The mystery is how China ever became communist. Even the monks at the Jade Buddha temple are turning a pretty penny. The juxtaposition of statues of the Buddha and souvenir stalls is alarming.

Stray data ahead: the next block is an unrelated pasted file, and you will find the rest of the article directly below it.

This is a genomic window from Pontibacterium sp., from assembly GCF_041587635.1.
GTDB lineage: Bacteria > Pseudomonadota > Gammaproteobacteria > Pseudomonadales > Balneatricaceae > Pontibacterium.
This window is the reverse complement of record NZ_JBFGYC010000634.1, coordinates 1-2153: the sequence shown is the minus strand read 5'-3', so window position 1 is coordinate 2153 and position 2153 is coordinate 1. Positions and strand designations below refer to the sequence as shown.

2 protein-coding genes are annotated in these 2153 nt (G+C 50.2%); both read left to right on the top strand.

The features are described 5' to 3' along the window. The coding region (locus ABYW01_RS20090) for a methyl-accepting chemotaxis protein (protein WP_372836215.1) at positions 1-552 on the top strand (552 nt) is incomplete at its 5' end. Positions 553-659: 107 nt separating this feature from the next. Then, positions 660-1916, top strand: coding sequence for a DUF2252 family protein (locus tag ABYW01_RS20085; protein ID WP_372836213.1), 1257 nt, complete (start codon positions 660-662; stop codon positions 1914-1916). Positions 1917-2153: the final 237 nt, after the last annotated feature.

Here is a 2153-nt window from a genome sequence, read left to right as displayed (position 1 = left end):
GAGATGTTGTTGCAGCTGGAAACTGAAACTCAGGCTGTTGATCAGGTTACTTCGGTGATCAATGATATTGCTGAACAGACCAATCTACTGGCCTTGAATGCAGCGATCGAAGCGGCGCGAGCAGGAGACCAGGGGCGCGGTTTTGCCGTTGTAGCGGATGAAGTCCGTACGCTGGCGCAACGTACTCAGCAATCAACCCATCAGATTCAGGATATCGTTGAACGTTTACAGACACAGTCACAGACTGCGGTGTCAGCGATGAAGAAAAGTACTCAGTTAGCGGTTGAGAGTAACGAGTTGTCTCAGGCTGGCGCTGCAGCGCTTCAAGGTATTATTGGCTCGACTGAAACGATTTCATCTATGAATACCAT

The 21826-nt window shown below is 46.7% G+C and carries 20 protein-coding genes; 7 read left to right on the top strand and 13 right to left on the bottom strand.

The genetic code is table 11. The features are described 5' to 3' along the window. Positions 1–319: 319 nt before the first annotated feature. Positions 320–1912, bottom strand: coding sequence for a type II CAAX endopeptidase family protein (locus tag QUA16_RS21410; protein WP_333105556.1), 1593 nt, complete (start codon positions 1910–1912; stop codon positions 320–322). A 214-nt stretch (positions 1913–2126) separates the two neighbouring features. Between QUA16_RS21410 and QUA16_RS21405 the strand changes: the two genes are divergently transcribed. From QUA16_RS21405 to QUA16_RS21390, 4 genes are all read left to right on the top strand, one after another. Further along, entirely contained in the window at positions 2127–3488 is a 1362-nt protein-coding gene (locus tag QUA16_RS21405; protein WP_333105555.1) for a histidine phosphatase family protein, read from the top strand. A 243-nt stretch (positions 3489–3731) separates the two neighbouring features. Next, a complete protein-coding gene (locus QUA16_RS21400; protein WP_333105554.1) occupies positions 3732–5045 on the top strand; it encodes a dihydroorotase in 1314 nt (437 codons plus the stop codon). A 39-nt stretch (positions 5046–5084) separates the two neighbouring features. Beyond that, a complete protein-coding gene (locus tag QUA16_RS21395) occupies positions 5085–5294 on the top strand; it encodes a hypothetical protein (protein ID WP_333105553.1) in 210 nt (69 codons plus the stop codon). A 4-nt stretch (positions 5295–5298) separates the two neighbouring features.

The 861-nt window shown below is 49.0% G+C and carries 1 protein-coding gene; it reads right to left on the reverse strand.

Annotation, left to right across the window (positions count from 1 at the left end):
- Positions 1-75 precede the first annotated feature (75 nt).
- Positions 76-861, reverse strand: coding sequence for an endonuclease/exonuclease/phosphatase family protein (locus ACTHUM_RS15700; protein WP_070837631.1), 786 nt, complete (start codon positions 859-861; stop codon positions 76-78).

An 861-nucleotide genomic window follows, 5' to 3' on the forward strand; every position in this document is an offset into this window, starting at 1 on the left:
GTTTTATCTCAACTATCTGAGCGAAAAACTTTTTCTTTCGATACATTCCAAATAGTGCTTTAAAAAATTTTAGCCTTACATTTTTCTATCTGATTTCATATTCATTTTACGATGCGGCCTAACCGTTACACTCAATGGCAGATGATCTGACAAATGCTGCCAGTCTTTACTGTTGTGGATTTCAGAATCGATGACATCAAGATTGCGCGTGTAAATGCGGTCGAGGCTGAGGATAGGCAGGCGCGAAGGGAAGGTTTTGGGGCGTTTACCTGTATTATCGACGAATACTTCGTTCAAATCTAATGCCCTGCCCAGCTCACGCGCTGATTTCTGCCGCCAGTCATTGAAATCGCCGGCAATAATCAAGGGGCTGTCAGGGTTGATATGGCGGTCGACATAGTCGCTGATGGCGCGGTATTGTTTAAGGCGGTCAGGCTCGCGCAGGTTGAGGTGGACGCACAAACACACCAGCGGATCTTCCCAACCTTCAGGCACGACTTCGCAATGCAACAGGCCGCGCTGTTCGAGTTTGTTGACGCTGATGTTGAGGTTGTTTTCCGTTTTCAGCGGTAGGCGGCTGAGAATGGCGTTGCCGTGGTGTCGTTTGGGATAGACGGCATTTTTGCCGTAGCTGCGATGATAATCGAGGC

On Huaihai Lu, everyone is buying or selling. Mostly watches and bags. Every five paces a friendly voice cries Helloooooo, you want watch? Bag? DVD? My granny? I smile and say no. One of the few phrases I have learned in putonghua is wo bu yao. I don’t want it. The only guy who doesn’t want to sell me anything is the sweet potato baker. He is on the run from the street inspectors. Huaihai Lu is a flash shopping street in the middle of the French Concession. It’s a beautiful district of villas and 1930s tenement blocks, lining shady boulevards. Although the area was never very French, it has a laidback midi feel. It looks rich. Many of the shops are chic boutiques. To support them, someone must have money. Shanghai is more affluent than I had expected. In India, there was a huge gulf between the middle class and the poor majority. Here it seems that rampant capitalism is pulling everyone along. No wonder there are so many people laughing and smiling on the streets. It must be a great time to live here, as the shackles of Maoist austerity are pushed aside.